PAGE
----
Edward Matthews married in January of 1914, to Mary Louise Shannon and they moved to Jamaica Plain.
After Annie Matthews’s death, William Matthews moved to 140 Pinckney and 198 Commonwealth became the property of her son-in-law and daughter, Wallace and Annie (Nanna) Bryant. They separated at about this time and Annie Bryant continued to live at 9 Exeter.
Annie Bryant appears to have converted 198 Commonwealth into a lodging house. In December of 1916, a Building Department inspection indicated that alterations had been made in the house and an application had been filed to convert it into a “high class boarding house,” but that no permit had been issued because there was no second means of egress from the fourth floor.
By the 1917-1918 winter season, 198 Commonwealth was the home of Mrs. L. E. Barry, who probably operated it as a lodging house.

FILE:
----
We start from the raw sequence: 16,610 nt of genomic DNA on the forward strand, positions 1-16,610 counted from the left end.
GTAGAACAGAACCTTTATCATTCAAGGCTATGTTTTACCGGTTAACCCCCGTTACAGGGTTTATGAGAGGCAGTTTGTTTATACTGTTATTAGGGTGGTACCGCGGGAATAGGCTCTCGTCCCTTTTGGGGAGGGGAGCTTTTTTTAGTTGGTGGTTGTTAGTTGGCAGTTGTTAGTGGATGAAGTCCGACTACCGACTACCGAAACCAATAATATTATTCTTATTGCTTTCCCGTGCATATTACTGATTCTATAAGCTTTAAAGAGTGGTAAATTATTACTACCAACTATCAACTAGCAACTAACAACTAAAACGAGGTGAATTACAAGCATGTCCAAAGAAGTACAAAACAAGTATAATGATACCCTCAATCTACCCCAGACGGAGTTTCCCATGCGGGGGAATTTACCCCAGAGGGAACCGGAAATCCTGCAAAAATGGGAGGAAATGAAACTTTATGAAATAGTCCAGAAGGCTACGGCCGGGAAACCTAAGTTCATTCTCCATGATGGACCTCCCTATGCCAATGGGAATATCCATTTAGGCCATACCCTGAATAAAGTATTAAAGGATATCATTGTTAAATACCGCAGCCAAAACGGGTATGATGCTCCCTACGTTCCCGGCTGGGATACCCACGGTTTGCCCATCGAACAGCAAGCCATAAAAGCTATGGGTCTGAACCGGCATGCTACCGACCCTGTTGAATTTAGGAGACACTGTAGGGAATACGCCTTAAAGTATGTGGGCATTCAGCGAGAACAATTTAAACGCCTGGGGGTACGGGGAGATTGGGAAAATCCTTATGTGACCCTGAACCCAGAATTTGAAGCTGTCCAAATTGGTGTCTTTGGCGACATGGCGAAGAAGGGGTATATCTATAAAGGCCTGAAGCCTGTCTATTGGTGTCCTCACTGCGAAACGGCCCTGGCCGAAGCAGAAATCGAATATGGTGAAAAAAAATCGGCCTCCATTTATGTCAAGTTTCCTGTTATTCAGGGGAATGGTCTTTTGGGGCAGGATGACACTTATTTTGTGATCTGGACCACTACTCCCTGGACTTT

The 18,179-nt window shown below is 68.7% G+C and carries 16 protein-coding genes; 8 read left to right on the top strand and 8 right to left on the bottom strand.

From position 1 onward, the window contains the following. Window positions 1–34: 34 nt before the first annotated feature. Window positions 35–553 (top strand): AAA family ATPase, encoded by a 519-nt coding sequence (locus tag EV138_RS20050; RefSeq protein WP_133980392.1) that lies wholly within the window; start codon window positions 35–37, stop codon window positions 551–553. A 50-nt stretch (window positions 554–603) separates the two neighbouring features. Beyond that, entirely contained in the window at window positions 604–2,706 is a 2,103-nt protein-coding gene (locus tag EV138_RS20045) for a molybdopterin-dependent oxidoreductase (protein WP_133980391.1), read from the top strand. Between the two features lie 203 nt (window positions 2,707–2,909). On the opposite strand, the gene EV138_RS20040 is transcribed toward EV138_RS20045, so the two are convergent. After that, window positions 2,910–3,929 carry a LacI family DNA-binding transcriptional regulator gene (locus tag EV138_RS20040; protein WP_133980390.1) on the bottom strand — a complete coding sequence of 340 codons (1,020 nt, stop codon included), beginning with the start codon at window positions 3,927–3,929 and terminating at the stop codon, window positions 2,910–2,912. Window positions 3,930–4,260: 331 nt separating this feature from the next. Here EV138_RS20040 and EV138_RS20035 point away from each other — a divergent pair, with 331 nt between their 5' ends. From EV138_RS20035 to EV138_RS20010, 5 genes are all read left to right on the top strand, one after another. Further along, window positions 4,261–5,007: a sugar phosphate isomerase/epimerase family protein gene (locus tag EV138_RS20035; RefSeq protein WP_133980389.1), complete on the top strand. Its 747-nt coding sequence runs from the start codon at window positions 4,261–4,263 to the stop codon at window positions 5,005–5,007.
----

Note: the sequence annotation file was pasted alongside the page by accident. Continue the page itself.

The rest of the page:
By January of 1920, at the time of the US Census, the residents of 198 Commonwealth were all employees of a private school, probably the Guild & Evans School for Girls located at 200 Commonwealth. The school had recently been acquired by Miss Augusta Hortense Minerva Choate, who lived at 200 Commonwealth. Later in 1920, she moved the school to the Eben Jordan estate at 1600 Beacon Street, renaming it the Choate School for Girls. It remained there until 1950.
By 1922, 198 Commonwealth had been converted into the medical offices of Dr. William Phillips Graves and Dr. Frank Pemberton, both of whom were physicians. Dr. Graves, who also was a professor at Harvard Medical School, lived at 244 Marlborough and had maintained his office there in 1921. Dr. Pemberton lived in Brookline and had maintained his offices at 311 Beacon in 1921.